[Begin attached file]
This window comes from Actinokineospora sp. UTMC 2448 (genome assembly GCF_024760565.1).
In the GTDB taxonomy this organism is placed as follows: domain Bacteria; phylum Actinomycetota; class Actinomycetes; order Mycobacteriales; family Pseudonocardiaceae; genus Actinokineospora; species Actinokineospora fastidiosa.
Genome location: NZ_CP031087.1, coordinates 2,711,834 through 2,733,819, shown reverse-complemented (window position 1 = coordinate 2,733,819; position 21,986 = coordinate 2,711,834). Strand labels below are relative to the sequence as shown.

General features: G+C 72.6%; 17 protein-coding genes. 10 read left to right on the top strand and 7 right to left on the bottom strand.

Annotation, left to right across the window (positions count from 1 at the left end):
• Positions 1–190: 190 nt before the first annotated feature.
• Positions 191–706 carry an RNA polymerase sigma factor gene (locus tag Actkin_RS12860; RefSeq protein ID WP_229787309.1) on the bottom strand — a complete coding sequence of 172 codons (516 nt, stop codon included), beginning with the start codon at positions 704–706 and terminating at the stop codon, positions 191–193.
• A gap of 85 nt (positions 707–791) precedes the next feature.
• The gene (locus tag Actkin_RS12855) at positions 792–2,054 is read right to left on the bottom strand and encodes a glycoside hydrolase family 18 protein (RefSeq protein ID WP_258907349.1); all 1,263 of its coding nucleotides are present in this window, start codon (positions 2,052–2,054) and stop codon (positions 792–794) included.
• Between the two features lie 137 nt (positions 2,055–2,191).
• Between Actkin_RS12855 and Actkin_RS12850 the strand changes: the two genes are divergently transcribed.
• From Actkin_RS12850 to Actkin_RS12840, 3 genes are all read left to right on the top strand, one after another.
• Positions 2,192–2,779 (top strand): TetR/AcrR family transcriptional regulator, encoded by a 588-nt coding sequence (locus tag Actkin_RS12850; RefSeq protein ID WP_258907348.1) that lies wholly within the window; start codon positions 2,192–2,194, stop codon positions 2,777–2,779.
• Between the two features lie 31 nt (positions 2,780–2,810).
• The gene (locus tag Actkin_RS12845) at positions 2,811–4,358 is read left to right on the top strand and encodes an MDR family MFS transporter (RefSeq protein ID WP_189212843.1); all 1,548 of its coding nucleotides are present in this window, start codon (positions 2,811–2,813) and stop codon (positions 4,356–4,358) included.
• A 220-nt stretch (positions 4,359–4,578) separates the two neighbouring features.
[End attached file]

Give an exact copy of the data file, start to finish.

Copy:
This window comes from Actinokineospora sp. UTMC 2448 (genome assembly GCF_024760565.1).
In the GTDB taxonomy this organism is placed as follows: domain Bacteria; phylum Actinomycetota; class Actinomycetes; order Mycobacteriales; family Pseudonocardiaceae; genus Actinokineospora; species Actinokineospora fastidiosa.
Genome location: NZ_CP031087.1, coordinates 2,711,834 through 2,733,819, shown reverse-complemented (window position 1 = coordinate 2,733,819; position 21,986 = coordinate 2,711,834). Strand labels below are relative to the sequence as shown.

General features: G+C 72.6%; 17 protein-coding genes. 10 read left to right on the top strand and 7 right to left on the bottom strand.

Annotation, left to right across the window (positions count from 1 at the left end):
• Positions 1–190: 190 nt before the first annotated feature.
• Positions 191–706 carry an RNA polymerase sigma factor gene (locus tag Actkin_RS12860; RefSeq protein ID WP_229787309.1) on the bottom strand — a complete coding sequence of 172 codons (516 nt, stop codon included), beginning with the start codon at positions 704–706 and terminating at the stop codon, positions 191–193.
• A gap of 85 nt (positions 707–791) precedes the next feature.
• The gene (locus tag Actkin_RS12855) at positions 792–2,054 is read right to left on the bottom strand and encodes a glycoside hydrolase family 18 protein (RefSeq protein ID WP_258907349.1); all 1,263 of its coding nucleotides are present in this window, start codon (positions 2,052–2,054) and stop codon (positions 792–794) included.
• Between the two features lie 137 nt (positions 2,055–2,191).
• Between Actkin_RS12855 and Actkin_RS12850 the strand changes: the two genes are divergently transcribed.
• From Actkin_RS12850 to Actkin_RS12840, 3 genes are all read left to right on the top strand, one after another.
• Positions 2,192–2,779 (top strand): TetR/AcrR family transcriptional regulator, encoded by a 588-nt coding sequence (locus tag Actkin_RS12850; RefSeq protein ID WP_258907348.1) that lies wholly within the window; start codon positions 2,192–2,194, stop codon positions 2,777–2,779.
• Between the two features lie 31 nt (positions 2,780–2,810).
• The gene (locus tag Actkin_RS12845) at positions 2,811–4,358 is read left to right on the top strand and encodes an MDR family MFS transporter (RefSeq protein ID WP_189212843.1); all 1,548 of its coding nucleotides are present in this window, start codon (positions 2,811–2,813) and stop codon (positions 4,356–4,358) included.
• A 220-nt stretch (positions 4,359–4,578) separates the two neighbouring features.